Every day when we ask prospective franchise owners why they want to own their own businesses; they eagerly tell their stories.
Abridged versions include electing to run from office politics and boarding too many airplanes, to profiting from their own hard work and spending more time with their families. Whatever the reasons, they are the sparks that activate entrepreneurial muscles and build with encouragement and become a passion.
Anthony Gomez recently purchased the Zippy Print in Kingsville, Ontario, and plans to convert it to an Allegra Marketing Print Mail Center. Anthony’s story is unique in many ways and inspiring from its start: Anthony is a refugee.
His father is Chinese and his mother Portuguese. They met in Nicaragua where he was born. When war broke out in the late ‘70s, they fled to a small fishing village in Portugal. His father was unable to find work, so they immigrated to Canada. “I was eight,” he said. “I remember seeing snow for the first time.”
His first job was in a factory. “I wanted security, but I just kept believing that there’s got be a better way to make money.” That was the genesis of his thinking like an entrepreneur. Then he put thought into action.
“Canada is one of the largest manufacturers of fresh mushrooms in the world. I was working harvesting mushrooms. Since it was piece work, they allowed us to have Walkmans. While everybody else was jibber-jabbering, I thought I could kill two birds with one stone by listening to self-help and motivational tapes. My dad gave me the 12 Steps To Change Your Life tape by Tony Robbins. I listened to it over and over again and the entrepreneurial light bulb got brighter and brighter.”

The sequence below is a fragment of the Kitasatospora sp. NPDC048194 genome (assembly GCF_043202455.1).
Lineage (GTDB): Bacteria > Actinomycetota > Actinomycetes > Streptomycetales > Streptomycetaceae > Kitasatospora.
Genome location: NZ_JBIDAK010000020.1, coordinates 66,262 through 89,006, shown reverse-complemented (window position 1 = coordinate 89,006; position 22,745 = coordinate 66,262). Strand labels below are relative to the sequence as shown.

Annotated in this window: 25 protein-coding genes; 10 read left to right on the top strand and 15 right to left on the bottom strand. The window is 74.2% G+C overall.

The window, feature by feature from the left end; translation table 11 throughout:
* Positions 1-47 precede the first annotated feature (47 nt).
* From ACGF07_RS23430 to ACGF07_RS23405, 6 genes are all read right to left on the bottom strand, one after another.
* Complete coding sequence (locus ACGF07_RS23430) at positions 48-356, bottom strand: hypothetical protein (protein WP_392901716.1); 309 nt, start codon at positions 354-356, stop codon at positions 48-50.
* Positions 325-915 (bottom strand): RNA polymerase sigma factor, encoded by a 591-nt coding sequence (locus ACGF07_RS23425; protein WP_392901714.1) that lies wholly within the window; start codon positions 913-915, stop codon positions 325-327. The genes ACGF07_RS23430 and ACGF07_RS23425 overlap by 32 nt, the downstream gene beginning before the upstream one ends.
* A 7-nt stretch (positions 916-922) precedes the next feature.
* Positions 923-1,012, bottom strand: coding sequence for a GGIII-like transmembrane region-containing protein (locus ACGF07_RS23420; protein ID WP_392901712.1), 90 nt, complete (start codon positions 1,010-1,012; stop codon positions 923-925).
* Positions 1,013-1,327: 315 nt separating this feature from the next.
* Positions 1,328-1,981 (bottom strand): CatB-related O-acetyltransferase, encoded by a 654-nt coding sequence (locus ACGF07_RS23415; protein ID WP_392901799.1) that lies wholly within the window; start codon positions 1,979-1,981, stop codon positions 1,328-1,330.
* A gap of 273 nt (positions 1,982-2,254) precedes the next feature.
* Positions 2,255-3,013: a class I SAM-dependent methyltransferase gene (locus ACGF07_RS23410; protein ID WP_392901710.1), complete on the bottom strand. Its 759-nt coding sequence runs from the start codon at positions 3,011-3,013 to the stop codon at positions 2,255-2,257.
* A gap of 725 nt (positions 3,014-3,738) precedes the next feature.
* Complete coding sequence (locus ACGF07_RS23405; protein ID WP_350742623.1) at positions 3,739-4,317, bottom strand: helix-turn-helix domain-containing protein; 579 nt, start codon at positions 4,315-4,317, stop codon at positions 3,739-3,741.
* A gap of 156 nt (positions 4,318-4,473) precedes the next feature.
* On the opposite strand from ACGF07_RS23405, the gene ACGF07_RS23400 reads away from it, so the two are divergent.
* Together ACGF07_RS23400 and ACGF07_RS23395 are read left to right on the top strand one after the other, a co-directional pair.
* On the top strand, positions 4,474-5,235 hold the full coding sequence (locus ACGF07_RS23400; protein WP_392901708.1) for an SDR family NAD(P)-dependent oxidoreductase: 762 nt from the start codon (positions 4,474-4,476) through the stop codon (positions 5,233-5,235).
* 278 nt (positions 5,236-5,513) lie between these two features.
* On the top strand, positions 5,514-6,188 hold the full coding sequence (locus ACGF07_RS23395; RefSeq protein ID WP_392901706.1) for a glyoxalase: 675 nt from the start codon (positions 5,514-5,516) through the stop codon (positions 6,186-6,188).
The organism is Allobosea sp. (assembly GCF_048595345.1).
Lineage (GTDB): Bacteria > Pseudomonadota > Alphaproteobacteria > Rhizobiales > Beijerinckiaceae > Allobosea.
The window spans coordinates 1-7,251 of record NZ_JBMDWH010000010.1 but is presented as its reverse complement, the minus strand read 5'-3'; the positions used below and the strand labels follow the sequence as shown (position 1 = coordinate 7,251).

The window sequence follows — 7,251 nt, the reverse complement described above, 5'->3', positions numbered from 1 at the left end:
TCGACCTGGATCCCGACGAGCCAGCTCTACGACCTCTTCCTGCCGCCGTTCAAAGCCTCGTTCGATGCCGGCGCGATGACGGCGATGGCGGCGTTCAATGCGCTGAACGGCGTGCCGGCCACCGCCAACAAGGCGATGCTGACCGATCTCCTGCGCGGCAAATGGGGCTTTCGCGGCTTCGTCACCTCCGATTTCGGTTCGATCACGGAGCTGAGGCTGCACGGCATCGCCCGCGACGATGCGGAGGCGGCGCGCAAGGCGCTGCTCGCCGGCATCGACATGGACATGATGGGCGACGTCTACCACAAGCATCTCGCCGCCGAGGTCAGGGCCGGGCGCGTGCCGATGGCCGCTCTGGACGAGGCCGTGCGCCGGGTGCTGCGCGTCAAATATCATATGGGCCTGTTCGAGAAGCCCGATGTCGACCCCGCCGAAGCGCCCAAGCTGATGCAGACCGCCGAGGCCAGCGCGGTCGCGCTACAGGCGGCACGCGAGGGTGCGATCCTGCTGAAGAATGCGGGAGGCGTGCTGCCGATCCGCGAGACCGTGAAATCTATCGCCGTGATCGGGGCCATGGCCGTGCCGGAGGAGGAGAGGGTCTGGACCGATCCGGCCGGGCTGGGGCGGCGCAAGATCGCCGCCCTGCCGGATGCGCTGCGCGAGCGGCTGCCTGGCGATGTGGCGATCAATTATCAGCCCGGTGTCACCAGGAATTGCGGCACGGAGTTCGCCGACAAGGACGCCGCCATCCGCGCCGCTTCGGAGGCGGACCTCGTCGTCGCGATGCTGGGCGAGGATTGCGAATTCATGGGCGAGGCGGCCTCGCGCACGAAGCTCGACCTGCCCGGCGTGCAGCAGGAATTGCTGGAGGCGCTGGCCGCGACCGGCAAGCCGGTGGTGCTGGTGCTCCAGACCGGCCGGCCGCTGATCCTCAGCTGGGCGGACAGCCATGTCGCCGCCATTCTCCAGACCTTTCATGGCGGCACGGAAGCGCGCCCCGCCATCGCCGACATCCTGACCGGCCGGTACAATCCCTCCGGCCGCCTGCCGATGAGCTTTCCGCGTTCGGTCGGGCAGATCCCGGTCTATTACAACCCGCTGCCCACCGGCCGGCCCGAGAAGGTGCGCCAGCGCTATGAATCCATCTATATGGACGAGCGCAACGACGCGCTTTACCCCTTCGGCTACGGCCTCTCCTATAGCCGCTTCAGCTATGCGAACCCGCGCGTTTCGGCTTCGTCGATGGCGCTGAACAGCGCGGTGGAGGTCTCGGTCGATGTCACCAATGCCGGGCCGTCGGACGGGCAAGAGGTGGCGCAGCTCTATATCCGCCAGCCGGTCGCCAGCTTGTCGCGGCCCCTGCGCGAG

Anthony continued to borrow insights and strengthen his motivation listening to Earn What You’re Really Worth by Brian Tracy, and reading Think and Grow Rich by Napoleon Hill, How to Win Friends & Influence People by Dale Carnegie, everything from Tom Hopkins, and others. In college, he studied advertising and read Confessions of an Advertising Man, by David Ogilvy. “I enjoyed it, the whole concept of advertising and direct mail.”
In the early 2000s, Anthony was working in the agricultural sector as a marketing manager designing packaging. Aside from his regular work, entrepreneurs from Europe would come in and want to promote their brands but didn’t know how. He saw a business opportunity and approached Zippy Print. Together they supplied companies with business cards, brochures, direct mail, and a variety of different services to push their new products. “We did really well.”
When the Zippy Print owner expressed an interest in retiring, he approached Anthony about buying the business. “I’ve always loved the core products that the franchise offered. So we formed an arrangement. I worked in the business for two years during the transition and took possession January 1.”
Anthony’s Zippy Print, soon to be Allegra, is a small, family-run business. “There are five of us. I’m the visionary and salesperson. In an advertising agency, I would be the account executive,” says Anthony. “My wife, Martha, is the bookkeeper. Our oldest son, Josef, runs operations, and our youngest son, Quintin, handles inside sales and estimating. Our seasoned employee, Bradley, is the production manager. We’re right now recruiting a graphic designer.”
On converting to the Allegra brand, Anthony sees it as more self-help and motivation to reach his entrepreneurial goals: business success and financial security. “With Allegra, we’ll be upgrading our systems, connecting with a larger support network, and increasing our portfolio of products and services that we provide our B2B clients. We see ourselves as an advertising agency for small- to mid-sized companies.”